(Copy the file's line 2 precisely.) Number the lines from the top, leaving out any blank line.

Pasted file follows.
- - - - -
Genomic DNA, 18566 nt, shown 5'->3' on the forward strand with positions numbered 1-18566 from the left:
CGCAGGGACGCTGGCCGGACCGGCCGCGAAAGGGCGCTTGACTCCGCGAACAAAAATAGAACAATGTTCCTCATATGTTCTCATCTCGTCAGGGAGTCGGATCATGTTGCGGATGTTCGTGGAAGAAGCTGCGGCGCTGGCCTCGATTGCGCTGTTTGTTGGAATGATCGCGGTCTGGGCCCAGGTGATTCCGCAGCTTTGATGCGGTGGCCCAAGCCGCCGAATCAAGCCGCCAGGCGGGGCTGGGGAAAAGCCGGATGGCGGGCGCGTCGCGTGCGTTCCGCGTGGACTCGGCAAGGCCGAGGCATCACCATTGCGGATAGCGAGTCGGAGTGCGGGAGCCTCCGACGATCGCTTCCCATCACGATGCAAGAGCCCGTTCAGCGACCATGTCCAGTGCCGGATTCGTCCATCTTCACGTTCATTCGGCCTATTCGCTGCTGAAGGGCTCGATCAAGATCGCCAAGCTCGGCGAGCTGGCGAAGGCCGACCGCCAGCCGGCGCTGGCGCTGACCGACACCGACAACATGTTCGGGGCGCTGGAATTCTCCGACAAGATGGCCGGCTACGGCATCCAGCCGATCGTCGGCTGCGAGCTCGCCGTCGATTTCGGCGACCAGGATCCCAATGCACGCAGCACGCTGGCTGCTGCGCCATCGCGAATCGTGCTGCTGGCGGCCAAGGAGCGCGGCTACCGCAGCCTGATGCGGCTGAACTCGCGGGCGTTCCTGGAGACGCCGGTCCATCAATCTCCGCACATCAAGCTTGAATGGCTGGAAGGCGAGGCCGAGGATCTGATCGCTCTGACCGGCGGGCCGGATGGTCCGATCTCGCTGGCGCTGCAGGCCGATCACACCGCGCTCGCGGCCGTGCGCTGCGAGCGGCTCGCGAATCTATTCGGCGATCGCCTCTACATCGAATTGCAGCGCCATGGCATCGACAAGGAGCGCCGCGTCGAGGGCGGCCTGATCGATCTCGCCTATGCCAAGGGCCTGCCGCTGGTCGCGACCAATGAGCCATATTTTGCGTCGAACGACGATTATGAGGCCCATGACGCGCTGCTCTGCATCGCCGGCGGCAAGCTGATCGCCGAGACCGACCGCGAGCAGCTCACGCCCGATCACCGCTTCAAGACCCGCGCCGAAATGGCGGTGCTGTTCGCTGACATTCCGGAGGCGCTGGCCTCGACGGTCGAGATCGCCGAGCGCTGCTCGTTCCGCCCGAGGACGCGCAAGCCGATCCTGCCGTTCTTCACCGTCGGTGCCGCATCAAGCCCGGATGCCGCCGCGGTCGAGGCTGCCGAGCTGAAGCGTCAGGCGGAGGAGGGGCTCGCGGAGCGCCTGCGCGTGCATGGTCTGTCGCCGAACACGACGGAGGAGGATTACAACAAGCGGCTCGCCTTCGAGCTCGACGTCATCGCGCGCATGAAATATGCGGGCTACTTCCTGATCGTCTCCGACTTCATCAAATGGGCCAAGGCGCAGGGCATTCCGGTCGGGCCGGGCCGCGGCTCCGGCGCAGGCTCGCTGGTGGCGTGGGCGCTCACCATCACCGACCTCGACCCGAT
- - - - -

CGCAGGGACGCTGGCCGGACCGGCCGCGAAAGGGCGCTTGACTCCGCGAACAAAAATAGAACAATGTTCCTCATATGTTCTCATCTCGTCAGGGAGTCGGATCATGTTGCGGATGTTCGTGGAAGAAGCTGCGGCGCTGGCCTCGATTGCGCTGTTTGTTGGAATGATCGCGGTCTGGGCCCAGGTGATTCCGCAGCTTTGATGCGGTGGCCCAAGCCGCCGAATCAAGCCGCCAGGCGGGGCTGGGGAAAAGCCGGATGGCGGGCGCGTCGCGTGCGTTCCGCGTGGACTCGGCAAGGCCGAGGCATCACCATTGCGGATAGCGAGTCGGAGTGCGGGAGCCTCCGACGATCGCTTCCCATCACGATGCAAGAGCCCGTTCAGCGACCATGTCCAGTGCCGGATTCGTCCATCTTCACGTTCATTCGGCCTATTCGCTGCTGAAGGGCTCGATCAAGATCGCCAAGCTCGGCGAGCTGGCGAAGGCCGACCGCCAGCCGGCGCTGGCGCTGACCGACACCGACAACATGTTCGGGGCGCTGGAATTCTCCGACAAGATGGCCGGCTACGGCATCCAGCCGATCGTCGGCTGCGAGCTCGCCGTCGATTTCGGCGACCAGGATCCCAATGCACGCAGCACGCTGGCTGCTGCGCCATCGCGAATCGTGCTGCTGGCGGCCAAGGAGCGCGGCTACCGCAGCCTGATGCGGCTGAACTCGCGGGCGTTCCTGGAGACGCCGGTCCATCAATCTCCGCACATCAAGCTTGAATGGCTGGAAGGCGAGGCCGAGGATCTGATCGCTCTGACCGGCGGGCCGGATGGTCCGATCTCGCTGGCGCTGCAGGCCGATCACACCGCGCTCGCGGCCGTGCGCTGCGAGCGGCTCGCGAATCTATTCGGCGATCGCCTCTACATCGAATTGCAGCGCCATGGCATCGACAAGGAGCGCCGCGTCGAGGGCGGCCTGATCGATCTCGCCTATGCCAAGGGCCTGCCGCTGGTCGCGACCAATGAGCCATATTTTGCGTCGAACGACGATTATGAGGCCCATGACGCGCTGCTCTGCATCGCCGGCGGCAAGCTGATCGCCGAGACCGACCGCGAGCAGCTCACGCCCGATCACCGCTTCAAGACCCGCGCCGAAATGGCGGTGCTGTTCGCTGACATTCCGGAGGCGCTGGCCTCGACGGTCGAGATCGCCGAGCGCTGCTCGTTCCGCCCGAGGACGCGCAAGCCGATCCTGCCGTTCTTCACCGTCGGTGCCGCATCAAGCCCGGATGCCGCCGCGGTCGAGGCTGCCGAGCTGAAGCGTCAGGCGGAGGAGGGGCTCGCGGAGCGCCTGCGCGTGCATGGTCTGTCGCCGAACACGACGGAGGAGGATTACAACAAGCGGCTCGCCTTCGAGCTCGACGTCATCGCGCGCATGAAATATGCGGGCTACTTCCTGATCGTCTCCGACTTCATCAAATGGGCCAAGGCGCAGGGCATTCCGGTCGGGCCGGGCCGCGGCTCCGGCGCAGGCTCGCTGGTGGCGTGGGCGCTCACCATCACCGACCTCGACCCGAT